History of Belgium - Postwar Belgium - The Rise of The Federal State

The Rise of The Federal State

The successive linguistic wars have made the successive Belgian governments very unstable. The three major parties (Liberal -right wing-, Catholic -center- and, Socialist -left wing-) all split in two according to their French- or Dutch-speaking electorate. A language border was determined by the first Gilson Act of November 8, 1962. The boundaries of certain provinces, arrondissements and municipalities were modified (among others, Mouscron became a part of Hainaut and Voeren became a part of Limburg) and facilities for linguistic minorities were introduced in 25 municipalities. On August 2, 1963, the second Gilson Act entered into force, fixing the division of Belgium into four language areas: a Dutch, a French and a German language area, and Brussels as a bilingual area with both French and Dutch as its official languages.

In 1970, there was a first state reform, which resulted in the establishment of three cultural communities: the Dutch Cultural Community, the French Cultural Community and the German Cultural Community. This reform was a response to the Flemish demand for cultural autonomy. The constitutional revision of 1970 also laid the foundations for the establishment of three Regions, which was a response to the demand of the Walloons and the French-speaking inhabitants of Brussels for economic autonomy. On February 18, 1970, Prime Minister Gaston Eyskens announces the end of "La Belgique de papa".

The second state reform took place in 1980, when the cultural communities became Communities. The Communities assumed the competencies of the cultural communities with regard to cultural matters, and became responsible for the 'matters relating to the person', such as health and youth policy. From then on, these three Communities were known as the Flemish Community, the French Community and the German-speaking Community. Two Regions were established as well in 1980: the Flemish Region and the Walloon Region. However, in Flanders it was decided in 1980 to immediately merge the institutions of the Community and the Region. Although the creation of a Brussels Region was provided for in 1970, the Brussels-Capital Region was not established until the third state reform.

During the third state reform in 1988 and 1989, under Prime Minister Wilfried Martens, the Brussels-Capital Region was established with its own regional institutions, as well as Dutch and French institutions for community matters. The Brussels-Capital Region remained limited to 19 municipalities. Other changes included that the competencies of the Communities and Regions were expanded. One notable responsibility that was transferred to the Communities during the third state reform was education.

The fourth state reform, which took place in 1993 under Prime Minister Jean-Luc Dehaene, consolidated the previous state reforms and turned Belgium into a fully-fledged federal state. The first article of the Belgian Constitution was amended to read as follows, “Belgium is a Federal State which consists of Communities and Regions”. During the fourth state reform, the responsibilities of the Communities and the Regions were expanded again, their resources were increased and they were given more fiscal responsibilities. Other major changes included the direct election of the parliaments of the Communities and the Regions, the splitting up of the Province of Brabant into Flemish Brabant and Walloon Brabant, and the reformation of the Federal Parliament's bicameral system and the relations between the Federal Parliament and the Federal Government. The first direct elections for the parliaments of the Communities and the Regions took place on May 21, 1995.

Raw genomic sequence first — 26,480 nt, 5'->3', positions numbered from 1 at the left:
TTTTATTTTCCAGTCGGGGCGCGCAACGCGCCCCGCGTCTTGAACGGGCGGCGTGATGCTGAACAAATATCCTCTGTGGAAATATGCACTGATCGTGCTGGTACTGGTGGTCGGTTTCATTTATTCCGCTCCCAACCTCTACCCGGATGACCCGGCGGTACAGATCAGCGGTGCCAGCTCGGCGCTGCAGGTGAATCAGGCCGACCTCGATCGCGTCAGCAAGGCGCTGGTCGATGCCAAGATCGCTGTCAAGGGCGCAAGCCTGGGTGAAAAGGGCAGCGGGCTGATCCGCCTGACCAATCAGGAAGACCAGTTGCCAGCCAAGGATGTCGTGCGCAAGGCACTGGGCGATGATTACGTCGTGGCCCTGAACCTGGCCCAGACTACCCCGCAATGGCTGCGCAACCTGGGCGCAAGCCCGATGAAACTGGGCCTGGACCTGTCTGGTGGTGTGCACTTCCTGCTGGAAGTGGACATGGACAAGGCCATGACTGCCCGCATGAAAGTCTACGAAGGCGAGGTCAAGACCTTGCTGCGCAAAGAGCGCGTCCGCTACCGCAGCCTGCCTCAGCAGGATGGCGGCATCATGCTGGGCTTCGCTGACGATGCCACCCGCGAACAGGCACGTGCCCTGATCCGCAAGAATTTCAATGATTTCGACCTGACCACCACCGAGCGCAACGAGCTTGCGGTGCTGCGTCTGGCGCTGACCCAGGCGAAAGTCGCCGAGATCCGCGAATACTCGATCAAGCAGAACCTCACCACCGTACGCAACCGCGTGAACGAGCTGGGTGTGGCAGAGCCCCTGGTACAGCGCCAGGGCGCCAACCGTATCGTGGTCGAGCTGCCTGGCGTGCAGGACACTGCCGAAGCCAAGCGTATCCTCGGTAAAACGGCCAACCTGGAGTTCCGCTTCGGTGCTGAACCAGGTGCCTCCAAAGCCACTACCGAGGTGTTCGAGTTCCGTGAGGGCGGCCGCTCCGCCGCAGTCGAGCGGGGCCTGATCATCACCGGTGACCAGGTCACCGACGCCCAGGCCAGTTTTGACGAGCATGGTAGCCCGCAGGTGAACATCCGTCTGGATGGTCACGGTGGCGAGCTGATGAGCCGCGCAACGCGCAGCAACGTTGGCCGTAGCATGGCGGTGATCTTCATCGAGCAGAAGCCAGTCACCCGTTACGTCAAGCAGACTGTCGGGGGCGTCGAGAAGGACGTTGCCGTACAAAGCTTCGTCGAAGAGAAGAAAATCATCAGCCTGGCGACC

However, the fourth state reform was not the end of the process of federalization. In 2001, a fifth state reform took place, under Prime Minister Guy Verhofstadt, with the Lambermont and the Lombard Accords. During the fifth state reform, more powers were transferred to the Communities and the Regions, with regard to agriculture, fisheries, foreign trade, development cooperation, auditing of electoral expenses and the supplementary financing of the political parties. The Regions became responsible for twelve regional taxes, and local and provincial government became a matter for the Regions. The first municipal and provincial elections under the supervision of the Regions were the 2006 municipal elections. The functioning of the Brussels institutions was also amended during the fifth state reform, which resulted among other things in a guaranteed representation of the Flemish inhabitants of Brussels in the Parliament of the Brussels-Capital Region.

The fifth state reform is the last state reform to date. However, several Flemish political parties want a sixth state reform following the 2007 general election, while the vast majority of Walloon politicians oppose this. Major issues that a sixth state reform would have to deal with include, among others, Brussels-Halle-Vilvoorde. After the 2007 elections nine months of extremely troublesome negotiations between Flemish and Walloon parties followed, resulting in the formation of the first Leterme cabinet on March 20, 2008. Decisions on further state reforms were delayed and remained a matter of considerable debate.

Read more about this topic:  History Of Belgium, Postwar Belgium

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